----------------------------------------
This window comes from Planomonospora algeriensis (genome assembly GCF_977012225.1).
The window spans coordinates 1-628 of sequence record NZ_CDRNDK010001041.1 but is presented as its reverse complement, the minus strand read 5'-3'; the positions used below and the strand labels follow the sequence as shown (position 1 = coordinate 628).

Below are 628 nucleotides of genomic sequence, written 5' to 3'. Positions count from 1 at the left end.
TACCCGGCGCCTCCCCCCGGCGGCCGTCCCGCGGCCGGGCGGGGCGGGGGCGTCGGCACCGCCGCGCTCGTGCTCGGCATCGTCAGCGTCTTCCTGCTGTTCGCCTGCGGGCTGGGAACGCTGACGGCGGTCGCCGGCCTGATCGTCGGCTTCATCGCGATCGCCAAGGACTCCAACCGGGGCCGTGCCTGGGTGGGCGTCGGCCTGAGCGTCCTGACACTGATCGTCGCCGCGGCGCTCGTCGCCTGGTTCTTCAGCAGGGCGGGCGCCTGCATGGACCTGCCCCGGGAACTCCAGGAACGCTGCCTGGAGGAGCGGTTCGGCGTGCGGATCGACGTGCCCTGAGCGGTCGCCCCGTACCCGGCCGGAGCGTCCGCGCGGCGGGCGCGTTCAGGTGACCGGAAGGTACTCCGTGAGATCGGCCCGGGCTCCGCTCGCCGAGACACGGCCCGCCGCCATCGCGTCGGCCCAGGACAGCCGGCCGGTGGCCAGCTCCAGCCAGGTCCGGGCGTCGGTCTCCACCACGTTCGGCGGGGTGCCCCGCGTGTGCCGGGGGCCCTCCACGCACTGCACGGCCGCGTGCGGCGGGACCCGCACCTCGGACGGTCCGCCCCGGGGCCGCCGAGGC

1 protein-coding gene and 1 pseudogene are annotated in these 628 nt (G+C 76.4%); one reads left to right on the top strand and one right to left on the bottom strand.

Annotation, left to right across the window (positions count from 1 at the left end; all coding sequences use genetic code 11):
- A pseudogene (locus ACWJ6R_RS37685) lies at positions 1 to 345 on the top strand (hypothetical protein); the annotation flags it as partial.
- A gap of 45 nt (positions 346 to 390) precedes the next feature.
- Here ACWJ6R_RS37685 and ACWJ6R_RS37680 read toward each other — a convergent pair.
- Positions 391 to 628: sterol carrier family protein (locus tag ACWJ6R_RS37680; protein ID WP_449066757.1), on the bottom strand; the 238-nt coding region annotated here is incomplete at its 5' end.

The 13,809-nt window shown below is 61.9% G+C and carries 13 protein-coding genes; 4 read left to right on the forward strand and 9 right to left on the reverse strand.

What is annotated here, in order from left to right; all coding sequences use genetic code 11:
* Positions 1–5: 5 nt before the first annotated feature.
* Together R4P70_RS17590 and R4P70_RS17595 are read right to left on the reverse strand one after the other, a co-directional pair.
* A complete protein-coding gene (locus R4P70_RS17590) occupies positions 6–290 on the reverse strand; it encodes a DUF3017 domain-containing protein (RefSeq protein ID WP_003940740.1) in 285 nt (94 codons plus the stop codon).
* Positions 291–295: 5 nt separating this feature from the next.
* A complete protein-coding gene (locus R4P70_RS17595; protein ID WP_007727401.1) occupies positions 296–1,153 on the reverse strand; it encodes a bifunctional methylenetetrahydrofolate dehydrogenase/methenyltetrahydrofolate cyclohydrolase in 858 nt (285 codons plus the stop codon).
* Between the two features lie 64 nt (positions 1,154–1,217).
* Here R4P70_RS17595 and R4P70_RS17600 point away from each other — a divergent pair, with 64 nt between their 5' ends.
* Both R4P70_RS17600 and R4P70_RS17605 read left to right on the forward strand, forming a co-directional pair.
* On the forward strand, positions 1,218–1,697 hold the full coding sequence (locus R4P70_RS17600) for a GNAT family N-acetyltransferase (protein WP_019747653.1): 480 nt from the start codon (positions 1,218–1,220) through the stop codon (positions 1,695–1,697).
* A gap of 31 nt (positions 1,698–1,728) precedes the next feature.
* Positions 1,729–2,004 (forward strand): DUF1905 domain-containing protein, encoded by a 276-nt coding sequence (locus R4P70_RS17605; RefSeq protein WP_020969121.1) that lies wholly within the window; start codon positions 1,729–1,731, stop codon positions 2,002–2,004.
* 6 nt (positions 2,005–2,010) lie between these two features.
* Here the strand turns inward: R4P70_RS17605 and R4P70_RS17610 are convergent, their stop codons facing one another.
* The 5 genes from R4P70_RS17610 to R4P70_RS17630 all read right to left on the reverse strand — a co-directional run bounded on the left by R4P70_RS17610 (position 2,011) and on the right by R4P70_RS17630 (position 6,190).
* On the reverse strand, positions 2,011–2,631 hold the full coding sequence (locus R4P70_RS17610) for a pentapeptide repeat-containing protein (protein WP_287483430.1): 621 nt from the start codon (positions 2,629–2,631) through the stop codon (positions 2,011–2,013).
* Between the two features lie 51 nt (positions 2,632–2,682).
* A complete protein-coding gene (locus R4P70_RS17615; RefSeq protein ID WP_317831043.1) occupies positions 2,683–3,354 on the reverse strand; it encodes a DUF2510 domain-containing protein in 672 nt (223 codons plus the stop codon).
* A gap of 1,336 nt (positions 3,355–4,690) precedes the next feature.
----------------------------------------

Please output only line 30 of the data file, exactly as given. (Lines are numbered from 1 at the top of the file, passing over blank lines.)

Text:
* A gap of 1,336 nt (positions 3,355–4,690) precedes the next feature.